Satellites And Razorblades

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Status: Finished  |  Genre: Flash Fiction  |  House: Booksie Classic
The unfortunate Martin Marcel.

Submitted: November 24, 2011

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Submitted: November 24, 2011

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At 07:23 M. Marcel woke up seven minutes before his alarm went off, as usual. He jumped out his bed and pulled on a dark jacket to match his smart trousers. He had slept in his suit that Friday night because today was not any ordinary Saturday morning – Marcel was going to have his photo taken today.

He had not been able to shift a conversation he had heard two weeks prior from his usually empty head. On his way to work on May 12th, he stopped at the café around the corner from his building, like any other Tuesday. He handed over his money, took his two steaming cups of coffee and sat down at an empty table by the window, like any other Tuesday. He was usually a private and quiet man who kept himself to himself but that day was not like any other Tuesday. He pricked up his ears as a conversation from nearby floated over to him and caught his attention.

“May 23rd, around 9a.m., or so the newspapers say,” a young lady of about twenty three years asserted in a half-whisper. Marcel sat up straight and turned his head slightly to the table on the other side of the small room, as though it would help him to better hear what they were saying.

“But what for?” another young lady of about twenty three years asked as Marcel stirred the fifth lump of sugar into one of the cups of coffee, trying to avoid any sort of noise from the porcelain cup and the spoon, seemingly unaware that he wasn’t at all camouflaged in any way.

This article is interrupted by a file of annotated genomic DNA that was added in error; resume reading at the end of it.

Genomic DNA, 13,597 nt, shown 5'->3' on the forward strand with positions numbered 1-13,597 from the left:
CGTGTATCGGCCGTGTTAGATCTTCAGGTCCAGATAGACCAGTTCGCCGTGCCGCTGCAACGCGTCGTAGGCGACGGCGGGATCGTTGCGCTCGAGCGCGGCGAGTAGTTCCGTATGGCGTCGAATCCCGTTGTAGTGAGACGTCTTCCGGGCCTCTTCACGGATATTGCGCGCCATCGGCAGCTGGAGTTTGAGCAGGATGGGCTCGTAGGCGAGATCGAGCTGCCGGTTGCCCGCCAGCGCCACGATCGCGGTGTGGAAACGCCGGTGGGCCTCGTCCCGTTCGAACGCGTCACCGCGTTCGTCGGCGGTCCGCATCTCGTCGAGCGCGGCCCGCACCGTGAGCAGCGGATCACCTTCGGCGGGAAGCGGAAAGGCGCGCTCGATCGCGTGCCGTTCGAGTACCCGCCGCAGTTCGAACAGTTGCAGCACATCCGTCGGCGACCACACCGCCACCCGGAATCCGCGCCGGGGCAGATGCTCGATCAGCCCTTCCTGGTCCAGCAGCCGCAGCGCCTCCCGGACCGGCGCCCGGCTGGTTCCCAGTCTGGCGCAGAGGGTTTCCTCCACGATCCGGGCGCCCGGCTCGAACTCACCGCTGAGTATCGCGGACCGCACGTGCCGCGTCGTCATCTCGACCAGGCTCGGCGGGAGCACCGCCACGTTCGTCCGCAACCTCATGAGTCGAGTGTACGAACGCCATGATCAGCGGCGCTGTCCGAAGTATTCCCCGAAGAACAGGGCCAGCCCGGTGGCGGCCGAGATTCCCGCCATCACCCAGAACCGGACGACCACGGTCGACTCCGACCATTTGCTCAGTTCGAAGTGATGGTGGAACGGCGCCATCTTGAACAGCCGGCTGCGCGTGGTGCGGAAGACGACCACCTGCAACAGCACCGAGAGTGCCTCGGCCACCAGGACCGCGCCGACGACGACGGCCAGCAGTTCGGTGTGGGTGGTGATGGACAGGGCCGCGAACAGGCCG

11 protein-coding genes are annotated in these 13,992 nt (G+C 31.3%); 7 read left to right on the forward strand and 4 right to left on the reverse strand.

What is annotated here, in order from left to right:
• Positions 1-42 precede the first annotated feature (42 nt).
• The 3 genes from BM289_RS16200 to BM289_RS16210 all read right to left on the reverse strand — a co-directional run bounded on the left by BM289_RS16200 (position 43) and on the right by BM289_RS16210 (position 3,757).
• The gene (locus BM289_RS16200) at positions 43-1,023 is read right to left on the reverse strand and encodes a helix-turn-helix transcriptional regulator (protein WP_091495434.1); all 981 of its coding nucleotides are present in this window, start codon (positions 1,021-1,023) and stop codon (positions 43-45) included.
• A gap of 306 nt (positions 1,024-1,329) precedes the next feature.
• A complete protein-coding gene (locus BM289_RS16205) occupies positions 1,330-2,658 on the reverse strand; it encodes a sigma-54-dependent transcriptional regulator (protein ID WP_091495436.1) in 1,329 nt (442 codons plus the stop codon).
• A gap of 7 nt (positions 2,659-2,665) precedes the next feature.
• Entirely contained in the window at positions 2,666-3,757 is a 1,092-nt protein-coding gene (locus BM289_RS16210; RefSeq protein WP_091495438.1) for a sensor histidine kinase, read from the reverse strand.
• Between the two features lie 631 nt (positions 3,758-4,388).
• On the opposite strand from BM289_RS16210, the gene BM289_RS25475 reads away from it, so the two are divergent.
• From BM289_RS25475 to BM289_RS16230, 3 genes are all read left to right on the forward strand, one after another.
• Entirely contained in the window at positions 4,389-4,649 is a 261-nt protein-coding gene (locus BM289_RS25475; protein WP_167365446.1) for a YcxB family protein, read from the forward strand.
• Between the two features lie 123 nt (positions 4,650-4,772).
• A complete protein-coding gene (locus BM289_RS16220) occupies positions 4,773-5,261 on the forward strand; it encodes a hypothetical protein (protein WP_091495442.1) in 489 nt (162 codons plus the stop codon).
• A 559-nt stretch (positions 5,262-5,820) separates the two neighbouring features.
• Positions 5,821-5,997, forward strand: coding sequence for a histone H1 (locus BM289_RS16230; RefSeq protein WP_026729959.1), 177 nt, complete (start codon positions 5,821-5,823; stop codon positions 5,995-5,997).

“Something about a satellite coming over the city to take photos of the streets for some kind of GPS system,” the first girl replied, uninterested.

A smile broke out on Marcel’s face. Although he was quite an introverted individual, he did love to have his photo taken. He became quickly engrossed in the idea and sat there in wonder that both of his cups of coffee went cold.

He had been so excited during the days leading up to the 23rd that he had hardly slept. He spent most of his time trying to come up some clever slogan he could paint across a piece of paper, but he couldn’t come up with anything he still liked twenty minutes after thinking of it, and his attempts lay strewn about his apartment.

He waded through the reams of Martin Marcel, Apartment 36, Rue Jarry 55, welcome to France and I can see you up there! on the floor, hanging on the wall with thumb-tacks and screwed up and thrown nonchalantly in the vague direction of the bin in the corner of the living room.

He stepped into the bathroom as the excitement gripped him like an iron fist. He stared into the mirror and found himself grinning inanely. His hands shook as he turned the tap and the cold water began to pour out.

At this point, it is probably worth noting a couple of significant things which had come about in Marcel’s life which were about to have some large amount of significance. Firstly, he was a champion haemophobe – that is to say, that nobody was able to collapse and pass out faster than him at the sight of blood, and secondly is the (not completely unrelated) fact, that in such wild excitement, he was extremely prone to momentary installation inexactitudes – that is to say, he put things in the wrong place. More specifically, the morning of the previous day after brushing his teeth and shaving his rough chin, he put the toothbrush back on the left hand side of the small shelf above the sink, and his razor on the right, where he would otherwise have them the other way around.

He hit the ground like a sack of potatoes dropped from the Eiffel Tower when he picked up with his right hand what he thought was his toothbrush, opened his mouth, put the cold, steel bristles against his front teeth, closed his lips around them and took the first (and last), forceful stroke across his gums. Needless to say, Marcel didn’t have his photograph taken that day. 


© Copyright 2017 Ian Stephenson. All rights reserved.

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